To start things off, half the class was assigned the role of being the Creator and the other to being the Masterpiece. Then everyone was told to shut their eyes. To stand in the space blind, to not have to worry about thinking anything, and just wait there until Sue took your hand and guided you somewhere else. You knew that if you were a Masterpiece you were being brought to your potential Creator and if you were the Creator you were being brought to your Masterpiece to be. For now, these were just labels. I had been given the role of Creator (later we would reverse roles) and waited until Sue came for me. When she did, we laughed together as she walked my two left feet to someone I wouldn't see and who wouldn't see me for quite some time.
Me and this other person sat down across from each other. The class had been given instructions beforehand so the Creators knew that this was when they should gently place their hands on their Masterpiece's face. Having only known whoever this person was for only two and some odd days, we had been told to move our hands around freely, to feel the texture of this person's skin, the curves of their cheeks, to fully explore the terrain of their nose, lips, chin -- to use the sense of touch to experience this person's face completely.
The goal was to do this until we thought of a sound. Any sound that this face led us to think of. And for a back-up plan, if we couldn't think of one, we could just make one up. That tid bit of advice that often follows Sue's instructions for various exercises is a virtual lifesaver since it relieves so much unproductive pressure from any given task. Once we were satisfied with the sound we were supposed to drop our hands to signify to Sue that we were done.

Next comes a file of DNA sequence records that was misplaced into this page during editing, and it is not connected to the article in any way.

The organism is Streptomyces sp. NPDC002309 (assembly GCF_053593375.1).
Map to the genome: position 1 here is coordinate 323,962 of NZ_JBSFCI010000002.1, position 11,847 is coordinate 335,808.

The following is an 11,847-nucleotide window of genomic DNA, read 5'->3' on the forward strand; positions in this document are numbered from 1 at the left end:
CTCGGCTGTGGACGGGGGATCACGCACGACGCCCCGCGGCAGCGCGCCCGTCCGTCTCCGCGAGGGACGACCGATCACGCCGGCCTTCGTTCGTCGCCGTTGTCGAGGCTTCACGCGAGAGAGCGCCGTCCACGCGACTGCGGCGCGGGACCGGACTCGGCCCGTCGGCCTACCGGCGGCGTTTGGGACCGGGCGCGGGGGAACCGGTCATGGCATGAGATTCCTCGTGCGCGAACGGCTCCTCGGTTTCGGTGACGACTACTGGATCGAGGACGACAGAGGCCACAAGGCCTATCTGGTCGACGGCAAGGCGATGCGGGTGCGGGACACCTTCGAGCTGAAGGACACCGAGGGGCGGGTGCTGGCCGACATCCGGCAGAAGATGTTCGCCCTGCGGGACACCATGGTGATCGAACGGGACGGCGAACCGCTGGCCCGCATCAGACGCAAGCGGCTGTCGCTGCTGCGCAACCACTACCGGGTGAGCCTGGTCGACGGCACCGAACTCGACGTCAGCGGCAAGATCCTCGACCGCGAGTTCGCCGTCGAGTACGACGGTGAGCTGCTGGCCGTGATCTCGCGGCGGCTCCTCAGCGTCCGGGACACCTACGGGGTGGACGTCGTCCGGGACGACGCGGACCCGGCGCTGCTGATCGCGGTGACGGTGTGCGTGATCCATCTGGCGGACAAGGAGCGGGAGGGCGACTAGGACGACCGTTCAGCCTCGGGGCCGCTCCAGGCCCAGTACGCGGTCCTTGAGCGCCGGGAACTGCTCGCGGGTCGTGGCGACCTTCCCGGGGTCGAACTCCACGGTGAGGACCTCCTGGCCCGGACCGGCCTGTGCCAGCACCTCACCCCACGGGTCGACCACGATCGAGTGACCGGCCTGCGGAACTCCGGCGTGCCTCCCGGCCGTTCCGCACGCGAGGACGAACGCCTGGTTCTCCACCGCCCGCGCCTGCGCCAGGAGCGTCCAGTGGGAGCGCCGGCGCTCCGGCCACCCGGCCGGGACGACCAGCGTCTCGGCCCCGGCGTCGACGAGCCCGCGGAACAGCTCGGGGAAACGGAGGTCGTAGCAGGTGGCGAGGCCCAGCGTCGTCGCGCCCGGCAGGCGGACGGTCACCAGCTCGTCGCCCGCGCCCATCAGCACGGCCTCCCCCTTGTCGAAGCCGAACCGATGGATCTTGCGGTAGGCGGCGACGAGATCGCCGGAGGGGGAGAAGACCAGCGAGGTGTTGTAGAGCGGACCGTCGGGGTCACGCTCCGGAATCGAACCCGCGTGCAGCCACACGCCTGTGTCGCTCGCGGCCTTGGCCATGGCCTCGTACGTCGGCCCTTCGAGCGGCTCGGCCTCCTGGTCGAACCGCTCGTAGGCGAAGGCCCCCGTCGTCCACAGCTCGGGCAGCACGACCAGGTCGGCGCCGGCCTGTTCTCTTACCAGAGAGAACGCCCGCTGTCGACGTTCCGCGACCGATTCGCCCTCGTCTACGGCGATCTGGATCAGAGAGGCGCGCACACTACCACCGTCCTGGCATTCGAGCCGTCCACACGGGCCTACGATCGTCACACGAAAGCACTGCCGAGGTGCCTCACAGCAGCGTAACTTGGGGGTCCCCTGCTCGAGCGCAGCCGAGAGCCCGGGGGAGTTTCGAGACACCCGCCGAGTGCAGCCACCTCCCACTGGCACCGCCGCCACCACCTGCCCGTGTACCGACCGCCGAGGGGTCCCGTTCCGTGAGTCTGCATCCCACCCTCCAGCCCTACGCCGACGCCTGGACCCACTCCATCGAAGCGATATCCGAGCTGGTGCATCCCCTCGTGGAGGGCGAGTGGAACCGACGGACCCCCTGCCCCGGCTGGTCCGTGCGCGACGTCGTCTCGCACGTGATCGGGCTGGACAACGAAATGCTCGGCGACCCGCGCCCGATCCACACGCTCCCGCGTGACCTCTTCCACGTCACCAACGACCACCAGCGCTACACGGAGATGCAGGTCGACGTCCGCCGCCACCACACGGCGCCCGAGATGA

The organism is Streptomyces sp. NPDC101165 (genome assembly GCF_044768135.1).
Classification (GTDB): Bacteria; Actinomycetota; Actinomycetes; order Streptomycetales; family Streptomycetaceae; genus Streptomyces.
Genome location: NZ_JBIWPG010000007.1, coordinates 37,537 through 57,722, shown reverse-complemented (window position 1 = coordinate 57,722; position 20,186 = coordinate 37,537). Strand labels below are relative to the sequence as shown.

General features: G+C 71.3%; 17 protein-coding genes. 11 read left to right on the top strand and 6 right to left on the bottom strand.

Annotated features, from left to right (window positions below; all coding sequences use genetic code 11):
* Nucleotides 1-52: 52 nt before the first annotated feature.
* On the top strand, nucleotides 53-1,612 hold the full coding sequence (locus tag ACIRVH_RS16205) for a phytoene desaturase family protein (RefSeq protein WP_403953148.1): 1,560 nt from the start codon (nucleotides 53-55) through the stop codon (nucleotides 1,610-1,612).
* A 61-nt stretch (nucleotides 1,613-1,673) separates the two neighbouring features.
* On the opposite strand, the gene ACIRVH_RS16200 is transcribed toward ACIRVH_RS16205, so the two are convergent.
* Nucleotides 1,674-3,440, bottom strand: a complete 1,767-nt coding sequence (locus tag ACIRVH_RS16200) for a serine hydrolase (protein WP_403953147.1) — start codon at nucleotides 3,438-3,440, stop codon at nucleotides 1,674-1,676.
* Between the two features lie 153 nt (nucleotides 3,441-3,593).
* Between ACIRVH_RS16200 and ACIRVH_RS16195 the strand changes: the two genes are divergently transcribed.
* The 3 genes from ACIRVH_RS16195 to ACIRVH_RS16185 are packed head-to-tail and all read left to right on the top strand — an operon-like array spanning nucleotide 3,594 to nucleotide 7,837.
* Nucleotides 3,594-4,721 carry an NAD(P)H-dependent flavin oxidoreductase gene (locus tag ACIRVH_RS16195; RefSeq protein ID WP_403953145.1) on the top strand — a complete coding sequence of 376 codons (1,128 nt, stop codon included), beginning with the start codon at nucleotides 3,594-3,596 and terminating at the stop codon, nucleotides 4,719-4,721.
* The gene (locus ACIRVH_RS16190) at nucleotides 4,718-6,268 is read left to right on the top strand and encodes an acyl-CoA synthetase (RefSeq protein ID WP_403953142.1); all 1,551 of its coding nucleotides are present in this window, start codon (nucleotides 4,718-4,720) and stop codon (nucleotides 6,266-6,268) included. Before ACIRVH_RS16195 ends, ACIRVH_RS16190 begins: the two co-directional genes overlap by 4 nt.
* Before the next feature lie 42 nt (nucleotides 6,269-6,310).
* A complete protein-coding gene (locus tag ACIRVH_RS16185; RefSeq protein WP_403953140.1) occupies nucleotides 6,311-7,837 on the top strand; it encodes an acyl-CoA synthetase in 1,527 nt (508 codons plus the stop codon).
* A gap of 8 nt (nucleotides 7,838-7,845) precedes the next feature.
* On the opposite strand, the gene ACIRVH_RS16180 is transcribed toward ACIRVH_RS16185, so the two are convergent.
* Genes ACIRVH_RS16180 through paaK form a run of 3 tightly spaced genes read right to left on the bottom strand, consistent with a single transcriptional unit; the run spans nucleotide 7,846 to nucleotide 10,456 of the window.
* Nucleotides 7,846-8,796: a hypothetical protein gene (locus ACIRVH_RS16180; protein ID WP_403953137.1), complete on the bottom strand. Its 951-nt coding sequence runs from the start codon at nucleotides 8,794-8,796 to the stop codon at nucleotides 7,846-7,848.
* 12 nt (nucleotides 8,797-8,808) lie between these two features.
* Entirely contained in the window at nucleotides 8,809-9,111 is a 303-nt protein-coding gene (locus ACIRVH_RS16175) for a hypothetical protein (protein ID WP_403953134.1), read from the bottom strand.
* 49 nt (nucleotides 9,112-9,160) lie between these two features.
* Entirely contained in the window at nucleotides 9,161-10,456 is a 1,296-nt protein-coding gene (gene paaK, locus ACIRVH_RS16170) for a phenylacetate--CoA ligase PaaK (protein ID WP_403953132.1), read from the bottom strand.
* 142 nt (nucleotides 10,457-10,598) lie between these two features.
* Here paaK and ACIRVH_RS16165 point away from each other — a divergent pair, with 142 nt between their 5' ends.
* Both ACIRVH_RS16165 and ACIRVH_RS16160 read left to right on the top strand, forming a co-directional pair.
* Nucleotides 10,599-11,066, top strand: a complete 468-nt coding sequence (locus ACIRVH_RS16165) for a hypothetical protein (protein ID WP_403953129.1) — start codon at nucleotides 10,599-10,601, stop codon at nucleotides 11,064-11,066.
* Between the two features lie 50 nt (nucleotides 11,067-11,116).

My hands draped over this person's face and my fingers went to work, moving up and down, riding the bumps and feeling their warm skin stretch in response. This was such an instant intimacy. At first, though, I instinctively avoided touching the person's lips directly - until I realized that I really did have complete freedom and unconditional permission to explore as I pleased. It was then that I let my fingers lightly graze over this person's lips to get a better idea of what they were like (later a Masterpiece even mentioned that their Creator had explored his or her nostrils). We weren't supposed to think about who it might be or if it was a male or female. Of course I spent some time on that ("is this a girl, if not, am i gay?") but I did my best to concentrate and continued to move my fingertips up and down over the person's face.
After some time, I started to focus on what appeared to be a dangerously steep downward slope of their cheek bones which then leveled off on what felt like a slightly long chin, surely a safe strip for emergency landings. After some internal revisions and without vocalizing any of them (we weren't allowed to just yet), I decided upon a sound that moved from what seemed like utter desperation and panic to a relatively long sigh of relief: "EEEEEYYY!!!!! Laaaahh..."
And then I removed my hands and brought them down to my side.
When everyone was finished, still not allowed to open our eyes, Sue separated us. She guided the Creators and Masterpieces to different parts of the room. Then one by one the Creators were told to make their sounds. Throughout the day these sounds were all different -- from a deep "Buh--ooooom!!! -Chaka!-Chaka!-Chaka!-Chaka!" to a loud meditative "Ohhhhhmmm!!" to an odd but still unmistakable orgasmic sigh. And then there was mine which I thought sounded the least melodic but as far as I was concerned was the only one that actually made sense.
As the creators made their sounds, the Masterpieces were told to carefully listen to each one and to think about which one sounded like it was created using their face. Then all the Creators were told to make their sounds at once. While this was happening, the Masterpieces were told to blindly walk towards which sound they felt was theirs. What followed was a brilliant cacophony of primal mating calls that ended up going for some time....